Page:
Piknen’s battle axe was active, chopping down soldiers’ limbs. Ivel helped him by smashing as much as was left with his hammer. One got its leg cut off while it got an arm smacked. Another lost a hand and had a foot smashed.
Belda, meanwhile, was deflecting sword thrusts with her fine mithril chain, all the while summoning the power of Moradin, presenting his hammer and anvil symbol and causing soldiers to cower away from her. These were then easy picking for Dugar, who hammered one after the other against the trees.
Her power now drained, though, Belda put her symbol away and took out a shield strapped to her back. More undead began rushing her with their swords. It was getting difficult to defend against those blows, even more difficult to counterattack them. Noticing her struggle, Dugar rushed in and assisted her in deflecting their attacks.
“Worry not, beautiful one,” he said, “I got ye covered.”
Belda smiled at that and kissed Dugar’s cheek while they were hidden behind their shields. Ivel and Piknen soon came to help them, cleaving away at the many soldiers, more than had originally accompanied them.
Blades then protruded through Ivel and Piknen’s shoulders. The blood gushed forth and hit Dugar and Belda’s shields.
“No!” they screamed in unison.
Ivel and Piknen used their still good arms to turn around and fight off the soldiers. The pain was excruciating.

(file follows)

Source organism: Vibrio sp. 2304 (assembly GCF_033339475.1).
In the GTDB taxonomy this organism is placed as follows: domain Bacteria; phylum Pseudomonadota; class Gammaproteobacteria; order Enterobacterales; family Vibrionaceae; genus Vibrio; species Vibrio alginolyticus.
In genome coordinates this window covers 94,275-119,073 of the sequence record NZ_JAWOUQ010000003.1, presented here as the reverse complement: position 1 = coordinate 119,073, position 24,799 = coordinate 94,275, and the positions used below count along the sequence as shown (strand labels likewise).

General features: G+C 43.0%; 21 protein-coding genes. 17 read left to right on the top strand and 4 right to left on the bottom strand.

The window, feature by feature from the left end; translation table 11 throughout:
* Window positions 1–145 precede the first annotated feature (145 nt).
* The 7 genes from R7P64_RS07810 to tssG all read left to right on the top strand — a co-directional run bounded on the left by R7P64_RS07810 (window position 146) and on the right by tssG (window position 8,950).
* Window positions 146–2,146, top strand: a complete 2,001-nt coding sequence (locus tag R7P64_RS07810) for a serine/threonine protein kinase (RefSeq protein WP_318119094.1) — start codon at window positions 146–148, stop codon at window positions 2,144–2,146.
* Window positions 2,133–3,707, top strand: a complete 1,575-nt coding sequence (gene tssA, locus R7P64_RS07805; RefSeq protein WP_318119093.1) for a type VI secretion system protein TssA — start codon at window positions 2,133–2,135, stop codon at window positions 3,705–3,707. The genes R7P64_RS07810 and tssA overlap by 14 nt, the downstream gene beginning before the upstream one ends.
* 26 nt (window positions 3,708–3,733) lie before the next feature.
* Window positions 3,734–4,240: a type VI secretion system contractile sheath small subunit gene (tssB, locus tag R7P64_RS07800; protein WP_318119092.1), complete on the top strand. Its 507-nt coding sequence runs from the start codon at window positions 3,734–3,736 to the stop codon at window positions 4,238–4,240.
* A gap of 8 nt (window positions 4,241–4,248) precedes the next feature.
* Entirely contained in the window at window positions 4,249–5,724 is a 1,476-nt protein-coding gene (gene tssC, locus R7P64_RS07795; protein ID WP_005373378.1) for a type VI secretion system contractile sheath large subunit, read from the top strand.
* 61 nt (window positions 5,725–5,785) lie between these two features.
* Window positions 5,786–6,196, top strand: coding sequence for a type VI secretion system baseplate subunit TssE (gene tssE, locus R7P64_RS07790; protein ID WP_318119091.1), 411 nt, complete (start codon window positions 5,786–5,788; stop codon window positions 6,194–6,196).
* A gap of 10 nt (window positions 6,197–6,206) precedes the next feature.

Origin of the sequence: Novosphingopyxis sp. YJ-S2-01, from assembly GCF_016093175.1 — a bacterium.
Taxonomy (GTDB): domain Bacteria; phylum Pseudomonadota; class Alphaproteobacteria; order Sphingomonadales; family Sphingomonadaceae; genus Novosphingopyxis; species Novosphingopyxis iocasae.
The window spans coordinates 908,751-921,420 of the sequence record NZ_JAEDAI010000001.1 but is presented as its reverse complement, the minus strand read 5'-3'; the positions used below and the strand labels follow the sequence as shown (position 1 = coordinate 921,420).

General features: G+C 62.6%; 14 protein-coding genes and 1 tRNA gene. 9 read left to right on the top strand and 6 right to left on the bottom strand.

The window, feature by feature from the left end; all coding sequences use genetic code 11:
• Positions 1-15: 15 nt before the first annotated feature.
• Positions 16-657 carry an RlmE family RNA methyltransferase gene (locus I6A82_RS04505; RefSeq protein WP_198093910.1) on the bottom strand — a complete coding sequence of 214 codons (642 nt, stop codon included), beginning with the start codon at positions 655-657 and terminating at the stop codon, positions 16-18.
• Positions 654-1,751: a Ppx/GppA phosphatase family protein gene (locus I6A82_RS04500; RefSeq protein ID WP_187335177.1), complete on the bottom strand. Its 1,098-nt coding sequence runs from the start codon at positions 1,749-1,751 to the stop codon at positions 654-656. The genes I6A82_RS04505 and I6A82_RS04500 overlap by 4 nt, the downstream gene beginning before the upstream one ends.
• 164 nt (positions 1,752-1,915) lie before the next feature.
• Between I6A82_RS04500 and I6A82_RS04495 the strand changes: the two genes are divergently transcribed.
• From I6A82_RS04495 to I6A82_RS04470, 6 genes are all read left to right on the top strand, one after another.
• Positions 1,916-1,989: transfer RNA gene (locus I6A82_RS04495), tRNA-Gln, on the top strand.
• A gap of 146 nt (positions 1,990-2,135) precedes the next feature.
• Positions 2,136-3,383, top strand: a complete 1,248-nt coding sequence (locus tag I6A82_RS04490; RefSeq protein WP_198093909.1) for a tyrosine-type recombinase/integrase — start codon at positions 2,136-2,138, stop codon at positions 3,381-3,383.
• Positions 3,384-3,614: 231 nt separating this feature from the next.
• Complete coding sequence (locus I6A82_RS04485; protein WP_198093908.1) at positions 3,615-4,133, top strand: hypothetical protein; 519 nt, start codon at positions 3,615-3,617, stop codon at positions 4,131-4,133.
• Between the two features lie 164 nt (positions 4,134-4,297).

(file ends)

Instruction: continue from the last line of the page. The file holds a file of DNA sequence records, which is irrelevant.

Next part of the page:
Now with a less pressing attack on them, Belda and Dugar split up. Belda went to Ivel and Piknen and used healing prayers on them to ease the pain and mend the wounds. Meanwhile, Dugar noted Lieutenant Bog had wandered away from the battle, and made his way towards him, leaving the other dwarves on their own. As he approached him, the Lieutenant took out his giant sword in challenge.
“I was not expecting the son of Bagdin Gedoon to be among the group,” said Bog. “A pleasant surprise nonetheless.”
“I don’t know who ye are, ye vile scum, but know this, no pride shall be taken from bringing down Dugar ‘Shieldbearer’ on this day, cuz yer stinkin’ hide is the one that will be taken down!” Dugar said, getting his hammer and shield ready, goading the lieutenant toward him.
“Let that be what you think then, ‘Shieldbearer’.”
Bog then charged at Dugar with his blade, smacking right on the shield. The force of the swing was so mighty that it knocked the dwar back a couple of feet – something that didn’t happen too often to a dwarf. A feeling of evil energy could also be felt in that blow, Dugar didn’t like his chances.
The dwarf charged at the lieutenant with his hammer, his swing missing the lieutenant by a large margin, Dugar sliding passed Bog. Bog retaliated and hitting Dugar directly in the back of his head as slid passed.
As darkness grew around him, and consciousness slipped away, Dugar’s thoughts went to Ivel, Piknen and Belda. He wondered what their fates would be.
Then everything went black.